By KIERAN FINNANE
Last updated 13 February 2020, 10.33am (minor edits).
The petition was straightforward: that the Town Council call on the Australian government to demand the release of Julian Assange and arrange his repatriation to Australia. It was signed by 111 Central Australians.
Right: Mr Assange being removed from the Ecuadorian Embassy in London after the country withdrew his asylum status. The photograph heads a petition to Free Julian Assange on change.org, started by veteran broadcaster Phillip Adams.
It was presented to council at last month’s ordinary meeting and was on the agenda for debate in last night’s community development committee meeting, with Councillor Jimmy Cocking in the chair.
As it came up, a flurry of consternation. Cr Eli Melky left the chamber declaring a conflict of interest: the American government is a major client of his business.
Cr Jamie de Brenni grumbled that he is not a member of the UN or a Minister and that he would like to get on with talking about core business – things like reporting on the record number of entries (600+) in the Alice Prize.
Cr Glen Auricht wanted to shut down debate all together: it was “in real conflict with our community,” we have “a very large American contingent in town” who “work with the town on many many issues”.
Organisers of the petition were in the public gallery. “That’s the problem,” one of them called out.
It was “a direct conflict of interest for the council to be involved in any way with this petition,” continued Cr Auricht.
A bit of background: Julian Assange is in Australian citizen, and as such he entitled to consular protection by the Australian Government. His supporters are concerned that the government’s efforts are not great and the government is saying nothing to reassure them.
Mr Assange is the founder of Wikileaks, which shot to international prominence in 2010 when it made public a cache of military documents on the Afghan and Iraq wars, leaked by former US soldier Chelsea Manning. The release included footage of a US helicopter shooting Iraqi civilians – arguably a war crime.
Mr Assange is currently gaoled in Britain, facing extradition proceedings to the United States. There he would be tried for multiple offences under the Espionage Act, and if convicted, could spend decades in gaol – the possible sentence is calculated as up to 175 years.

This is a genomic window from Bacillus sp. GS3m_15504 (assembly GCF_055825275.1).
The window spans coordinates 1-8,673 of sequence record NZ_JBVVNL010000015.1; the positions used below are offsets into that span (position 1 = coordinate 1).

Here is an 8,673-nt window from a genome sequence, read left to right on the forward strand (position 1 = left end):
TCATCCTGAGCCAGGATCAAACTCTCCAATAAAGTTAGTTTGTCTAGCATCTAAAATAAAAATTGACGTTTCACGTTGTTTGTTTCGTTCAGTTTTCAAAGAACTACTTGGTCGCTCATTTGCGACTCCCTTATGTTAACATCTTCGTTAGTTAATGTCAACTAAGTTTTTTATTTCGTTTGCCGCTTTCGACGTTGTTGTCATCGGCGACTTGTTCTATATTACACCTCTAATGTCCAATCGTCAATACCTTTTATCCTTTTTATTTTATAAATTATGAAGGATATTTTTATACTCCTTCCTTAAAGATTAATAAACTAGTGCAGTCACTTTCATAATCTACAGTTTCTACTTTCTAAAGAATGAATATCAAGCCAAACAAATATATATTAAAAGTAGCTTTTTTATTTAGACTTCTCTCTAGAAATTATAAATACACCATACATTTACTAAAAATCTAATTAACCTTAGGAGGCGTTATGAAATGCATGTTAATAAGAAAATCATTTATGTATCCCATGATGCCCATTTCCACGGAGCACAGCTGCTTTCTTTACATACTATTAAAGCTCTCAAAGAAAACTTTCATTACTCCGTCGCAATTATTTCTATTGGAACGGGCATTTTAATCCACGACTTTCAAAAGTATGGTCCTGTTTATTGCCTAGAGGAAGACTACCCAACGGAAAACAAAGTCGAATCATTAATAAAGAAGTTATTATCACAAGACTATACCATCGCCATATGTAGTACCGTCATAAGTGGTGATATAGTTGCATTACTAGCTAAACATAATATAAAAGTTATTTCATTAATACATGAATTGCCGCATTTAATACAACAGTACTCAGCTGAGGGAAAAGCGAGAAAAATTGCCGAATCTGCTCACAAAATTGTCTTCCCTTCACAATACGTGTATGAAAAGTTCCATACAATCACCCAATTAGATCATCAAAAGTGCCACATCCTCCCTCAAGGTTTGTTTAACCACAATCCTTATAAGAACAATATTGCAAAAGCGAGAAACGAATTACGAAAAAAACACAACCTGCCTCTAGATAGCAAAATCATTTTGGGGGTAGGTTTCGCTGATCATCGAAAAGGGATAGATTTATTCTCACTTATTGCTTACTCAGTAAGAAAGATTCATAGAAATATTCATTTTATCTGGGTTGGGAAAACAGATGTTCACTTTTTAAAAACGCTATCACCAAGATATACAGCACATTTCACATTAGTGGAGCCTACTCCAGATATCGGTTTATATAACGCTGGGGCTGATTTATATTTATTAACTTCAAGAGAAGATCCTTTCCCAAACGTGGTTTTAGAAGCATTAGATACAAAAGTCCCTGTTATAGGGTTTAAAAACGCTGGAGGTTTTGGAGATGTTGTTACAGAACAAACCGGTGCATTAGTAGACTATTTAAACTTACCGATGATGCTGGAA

He has become the focus of an international campaign, concerned to protect his human rights – including his right to humane treatment in prison and fair access to his legal team – as well as the right to free speech and a free press more broadly.
Supporters include the Parliamentary Assembly of the Council of Europe – 324 parliamentarians from its 47 member countries. In January they passed a resolution on media freedom, declaring that the detention and prosecution of the Wikileaks founder “sets a dangerous precedent for journalists” and calling for his prompt release.
What Mr Assange did in Wikileaks, it is argued, is what many a traditional news medium has done and will continue to do – publish, in the public interest, leaked material, even classified material, and protect sources. Examples in the Australian media have been made famous by AFP raids in 2019 on the offices of the ABC and the home of News Corp journalist Annika Smethurst.
In our 26-year history, the Alice Springs News has frequently dealt with leaked material and whistleblowers. Doing so is part of “that check upon government which no constitution has ever been able to provide”, as proclaimed under our masthead in a famous quote from the Chicago Tribune.
Back to the council chamber: Cr Cocking coolly explained that the organisers had brought the petition to him to submit to council as the level of government closest to community. If there was support in the room, council could write a letter to the federal government.
Cr Marli Banks thanked the members of the public attending, acknowledging that they “feel passionately” about this issue.
She said she understood that other Elected Members may feel it is not council business, but she was happy to give the motion to write a letter her support.
Deputy Mayor Matt Paterson said he would not support it, as it is “well outside our obligations”.
“Others councils have done it,” interjected a supporter in the public gallery.
Cr Banks said she was happy to second the motion, “as a matter of natural justice”.
The motion will now carry through to be voted on at the Ordinary Meeting at the end of the month.